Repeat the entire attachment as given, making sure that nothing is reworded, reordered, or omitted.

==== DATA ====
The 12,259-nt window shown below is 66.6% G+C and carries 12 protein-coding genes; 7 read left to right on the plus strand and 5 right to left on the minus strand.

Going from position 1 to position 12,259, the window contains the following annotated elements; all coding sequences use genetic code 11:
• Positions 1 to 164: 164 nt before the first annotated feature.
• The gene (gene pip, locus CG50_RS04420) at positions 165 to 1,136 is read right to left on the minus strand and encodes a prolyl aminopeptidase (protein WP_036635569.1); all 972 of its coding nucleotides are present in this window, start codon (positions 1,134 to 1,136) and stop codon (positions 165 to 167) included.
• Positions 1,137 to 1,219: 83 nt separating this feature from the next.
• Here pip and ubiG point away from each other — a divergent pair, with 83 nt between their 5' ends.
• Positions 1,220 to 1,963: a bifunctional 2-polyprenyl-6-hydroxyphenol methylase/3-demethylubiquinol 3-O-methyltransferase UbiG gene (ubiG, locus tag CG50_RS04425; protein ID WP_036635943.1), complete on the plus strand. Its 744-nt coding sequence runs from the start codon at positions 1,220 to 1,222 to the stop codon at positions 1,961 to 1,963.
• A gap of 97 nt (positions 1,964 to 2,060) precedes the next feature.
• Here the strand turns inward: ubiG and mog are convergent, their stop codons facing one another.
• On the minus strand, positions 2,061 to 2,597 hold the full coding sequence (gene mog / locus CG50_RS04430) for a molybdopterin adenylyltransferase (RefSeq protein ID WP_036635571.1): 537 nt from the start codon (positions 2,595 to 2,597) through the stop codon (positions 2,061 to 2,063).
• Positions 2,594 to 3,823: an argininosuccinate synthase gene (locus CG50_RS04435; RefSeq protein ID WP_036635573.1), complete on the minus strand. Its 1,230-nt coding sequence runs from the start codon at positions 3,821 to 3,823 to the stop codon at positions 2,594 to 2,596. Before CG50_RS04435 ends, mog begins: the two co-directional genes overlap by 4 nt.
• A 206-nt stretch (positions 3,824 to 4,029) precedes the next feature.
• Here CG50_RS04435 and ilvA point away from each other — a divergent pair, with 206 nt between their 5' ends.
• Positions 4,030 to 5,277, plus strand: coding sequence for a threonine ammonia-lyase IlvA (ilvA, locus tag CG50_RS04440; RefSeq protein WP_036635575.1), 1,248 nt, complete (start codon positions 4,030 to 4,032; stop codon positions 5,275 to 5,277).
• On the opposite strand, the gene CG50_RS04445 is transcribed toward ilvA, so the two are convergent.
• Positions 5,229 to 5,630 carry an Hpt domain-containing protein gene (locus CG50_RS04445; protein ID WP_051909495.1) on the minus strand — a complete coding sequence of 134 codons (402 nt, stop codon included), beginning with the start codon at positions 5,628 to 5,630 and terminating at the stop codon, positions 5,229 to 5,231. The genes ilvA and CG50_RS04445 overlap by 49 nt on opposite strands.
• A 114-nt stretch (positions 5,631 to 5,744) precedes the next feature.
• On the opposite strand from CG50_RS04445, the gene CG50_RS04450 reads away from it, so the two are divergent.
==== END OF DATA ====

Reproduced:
The 12,259-nt window shown below is 66.6% G+C and carries 12 protein-coding genes; 7 read left to right on the plus strand and 5 right to left on the minus strand.

Going from position 1 to position 12,259, the window contains the following annotated elements; all coding sequences use genetic code 11:
• Positions 1 to 164: 164 nt before the first annotated feature.
• The gene (gene pip, locus CG50_RS04420) at positions 165 to 1,136 is read right to left on the minus strand and encodes a prolyl aminopeptidase (protein WP_036635569.1); all 972 of its coding nucleotides are present in this window, start codon (positions 1,134 to 1,136) and stop codon (positions 165 to 167) included.
• Positions 1,137 to 1,219: 83 nt separating this feature from the next.
• Here pip and ubiG point away from each other — a divergent pair, with 83 nt between their 5' ends.
• Positions 1,220 to 1,963: a bifunctional 2-polyprenyl-6-hydroxyphenol methylase/3-demethylubiquinol 3-O-methyltransferase UbiG gene (ubiG, locus tag CG50_RS04425; protein ID WP_036635943.1), complete on the plus strand. Its 744-nt coding sequence runs from the start codon at positions 1,220 to 1,222 to the stop codon at positions 1,961 to 1,963.
• A gap of 97 nt (positions 1,964 to 2,060) precedes the next feature.
• Here the strand turns inward: ubiG and mog are convergent, their stop codons facing one another.
• On the minus strand, positions 2,061 to 2,597 hold the full coding sequence (gene mog / locus CG50_RS04430) for a molybdopterin adenylyltransferase (RefSeq protein ID WP_036635571.1): 537 nt from the start codon (positions 2,595 to 2,597) through the stop codon (positions 2,061 to 2,063).
• Positions 2,594 to 3,823: an argininosuccinate synthase gene (locus CG50_RS04435; RefSeq protein ID WP_036635573.1), complete on the minus strand. Its 1,230-nt coding sequence runs from the start codon at positions 3,821 to 3,823 to the stop codon at positions 2,594 to 2,596. Before CG50_RS04435 ends, mog begins: the two co-directional genes overlap by 4 nt.
• A 206-nt stretch (positions 3,824 to 4,029) precedes the next feature.
• Here CG50_RS04435 and ilvA point away from each other — a divergent pair, with 206 nt between their 5' ends.
• Positions 4,030 to 5,277, plus strand: coding sequence for a threonine ammonia-lyase IlvA (ilvA, locus tag CG50_RS04440; RefSeq protein WP_036635575.1), 1,248 nt, complete (start codon positions 4,030 to 4,032; stop codon positions 5,275 to 5,277).
• On the opposite strand, the gene CG50_RS04445 is transcribed toward ilvA, so the two are convergent.
• Positions 5,229 to 5,630 carry an Hpt domain-containing protein gene (locus CG50_RS04445; protein ID WP_051909495.1) on the minus strand — a complete coding sequence of 134 codons (402 nt, stop codon included), beginning with the start codon at positions 5,628 to 5,630 and terminating at the stop codon, positions 5,229 to 5,231. The genes ilvA and CG50_RS04445 overlap by 49 nt on opposite strands.
• A 114-nt stretch (positions 5,631 to 5,744) precedes the next feature.
• On the opposite strand from CG50_RS04445, the gene CG50_RS04450 reads away from it, so the two are divergent.